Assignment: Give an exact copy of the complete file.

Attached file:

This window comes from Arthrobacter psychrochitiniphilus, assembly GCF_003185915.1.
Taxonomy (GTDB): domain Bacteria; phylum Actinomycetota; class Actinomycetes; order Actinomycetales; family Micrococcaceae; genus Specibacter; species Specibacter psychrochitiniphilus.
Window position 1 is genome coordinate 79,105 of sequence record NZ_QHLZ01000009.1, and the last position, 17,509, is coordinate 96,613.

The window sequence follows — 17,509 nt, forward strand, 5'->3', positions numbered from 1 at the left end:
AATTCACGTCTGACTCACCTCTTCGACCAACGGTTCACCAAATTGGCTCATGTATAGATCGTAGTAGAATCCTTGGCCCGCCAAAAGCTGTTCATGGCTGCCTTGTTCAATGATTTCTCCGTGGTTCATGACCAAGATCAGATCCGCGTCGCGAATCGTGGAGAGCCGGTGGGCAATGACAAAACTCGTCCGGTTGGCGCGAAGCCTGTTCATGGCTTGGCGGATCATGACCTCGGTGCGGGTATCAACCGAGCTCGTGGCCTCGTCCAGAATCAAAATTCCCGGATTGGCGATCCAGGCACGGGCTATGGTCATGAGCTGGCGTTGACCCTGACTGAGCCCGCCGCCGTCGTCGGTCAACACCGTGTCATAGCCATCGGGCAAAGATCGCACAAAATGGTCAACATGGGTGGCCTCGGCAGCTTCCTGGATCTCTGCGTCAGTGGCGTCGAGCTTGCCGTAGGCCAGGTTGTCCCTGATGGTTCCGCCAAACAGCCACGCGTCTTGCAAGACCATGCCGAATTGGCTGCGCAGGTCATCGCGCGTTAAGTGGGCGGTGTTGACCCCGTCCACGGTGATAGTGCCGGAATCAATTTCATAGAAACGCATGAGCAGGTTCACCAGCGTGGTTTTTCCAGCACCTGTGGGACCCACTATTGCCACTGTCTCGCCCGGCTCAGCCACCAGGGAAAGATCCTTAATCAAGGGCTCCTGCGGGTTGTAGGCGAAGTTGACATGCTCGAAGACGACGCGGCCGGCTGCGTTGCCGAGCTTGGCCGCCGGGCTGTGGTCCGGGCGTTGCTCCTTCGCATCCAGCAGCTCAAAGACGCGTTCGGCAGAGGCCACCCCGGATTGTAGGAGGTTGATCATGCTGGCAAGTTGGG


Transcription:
This window comes from Arthrobacter psychrochitiniphilus, assembly GCF_003185915.1.
Taxonomy (GTDB): domain Bacteria; phylum Actinomycetota; class Actinomycetes; order Actinomycetales; family Micrococcaceae; genus Specibacter; species Specibacter psychrochitiniphilus.
Window position 1 is genome coordinate 79,105 of sequence record NZ_QHLZ01000009.1, and the last position, 17,509, is coordinate 96,613.

The window sequence follows — 17,509 nt, forward strand, 5'->3', positions numbered from 1 at the left end:
AATTCACGTCTGACTCACCTCTTCGACCAACGGTTCACCAAATTGGCTCATGTATAGATCGTAGTAGAATCCTTGGCCCGCCAAAAGCTGTTCATGGCTGCCTTGTTCAATGATTTCTCCGTGGTTCATGACCAAGATCAGATCCGCGTCGCGAATCGTGGAGAGCCGGTGGGCAATGACAAAACTCGTCCGGTTGGCGCGAAGCCTGTTCATGGCTTGGCGGATCATGACCTCGGTGCGGGTATCAACCGAGCTCGTGGCCTCGTCCAGAATCAAAATTCCCGGATTGGCGATCCAGGCACGGGCTATGGTCATGAGCTGGCGTTGACCCTGACTGAGCCCGCCGCCGTCGTCGGTCAACACCGTGTCATAGCCATCGGGCAAAGATCGCACAAAATGGTCAACATGGGTGGCCTCGGCAGCTTCCTGGATCTCTGCGTCAGTGGCGTCGAGCTTGCCGTAGGCCAGGTTGTCCCTGATGGTTCCGCCAAACAGCCACGCGTCTTGCAAGACCATGCCGAATTGGCTGCGCAGGTCATCGCGCGTTAAGTGGGCGGTGTTGACCCCGTCCACGGTGATAGTGCCGGAATCAATTTCATAGAAACGCATGAGCAGGTTCACCAGCGTGGTTTTTCCAGCACCTGTGGGACCCACTATTGCCACTGTCTCGCCCGGCTCAGCCACCAGGGAAAGATCCTTAATCAAGGGCTCCTGCGGGTTGTAGGCGAAGTTGACATGCTCGAAGACGACGCGGCCGGCTGCGTTGCCGAGCTTGGCCGCCGGGCTGTGGTCCGGGCGTTGCTCCTTCGCATCCAGCAGCTCAAAGACGCGTTCGGCAGAGGCCACCCCGGATTGTAGGAGGTTGATCATGCTGGCAAGTTGGG